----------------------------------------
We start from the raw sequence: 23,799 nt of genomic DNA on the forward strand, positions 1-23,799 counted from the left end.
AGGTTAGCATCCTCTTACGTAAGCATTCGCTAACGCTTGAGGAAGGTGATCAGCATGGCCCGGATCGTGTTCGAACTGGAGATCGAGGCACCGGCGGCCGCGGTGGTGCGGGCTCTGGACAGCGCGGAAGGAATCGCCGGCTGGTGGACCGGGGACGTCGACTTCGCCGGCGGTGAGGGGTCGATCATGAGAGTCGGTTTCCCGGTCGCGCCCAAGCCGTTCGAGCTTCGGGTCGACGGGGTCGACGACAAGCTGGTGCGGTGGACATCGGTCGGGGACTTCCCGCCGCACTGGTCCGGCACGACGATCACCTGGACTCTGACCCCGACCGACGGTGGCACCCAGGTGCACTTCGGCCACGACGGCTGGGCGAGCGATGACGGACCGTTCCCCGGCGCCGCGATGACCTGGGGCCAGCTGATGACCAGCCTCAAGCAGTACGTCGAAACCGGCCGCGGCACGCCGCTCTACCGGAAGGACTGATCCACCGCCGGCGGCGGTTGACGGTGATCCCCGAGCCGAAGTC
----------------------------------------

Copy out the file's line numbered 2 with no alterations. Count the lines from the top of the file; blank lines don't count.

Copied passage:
AGGTTAGCATCCTCTTACGTAAGCATTCGCTAACGCTTGAGGAAGGTGATCAGCATGGCCCGGATCGTGTTCGAACTGGAGATCGAGGCACCGGCGGCCGCGGTGGTGCGGGCTCTGGACAGCGCGGAAGGAATCGCCGGCTGGTGGACCGGGGACGTCGACTTCGCCGGCGGTGAGGGGTCGATCATGAGAGTCGGTTTCCCGGTCGCGCCCAAGCCGTTCGAGCTTCGGGTCGACGGGGTCGACGACAAGCTGGTGCGGTGGACATCGGTCGGGGACTTCCCGCCGCACTGGTCCGGCACGACGATCACCTGGACTCTGACCCCGACCGACGGTGGCACCCAGGTGCACTTCGGCCACGACGGCTGGGCGAGCGATGACGGACCGTTCCCCGGCGCCGCGATGACCTGGGGCCAGCTGATGACCAGCCTCAAGCAGTACGTCGAAACCGGCCGCGGCACGCCGCTCTACCGGAAGGACTGATCCACCGCCGGCGGCGGTTGACGGTGATCCCCGAGCCGAAGTC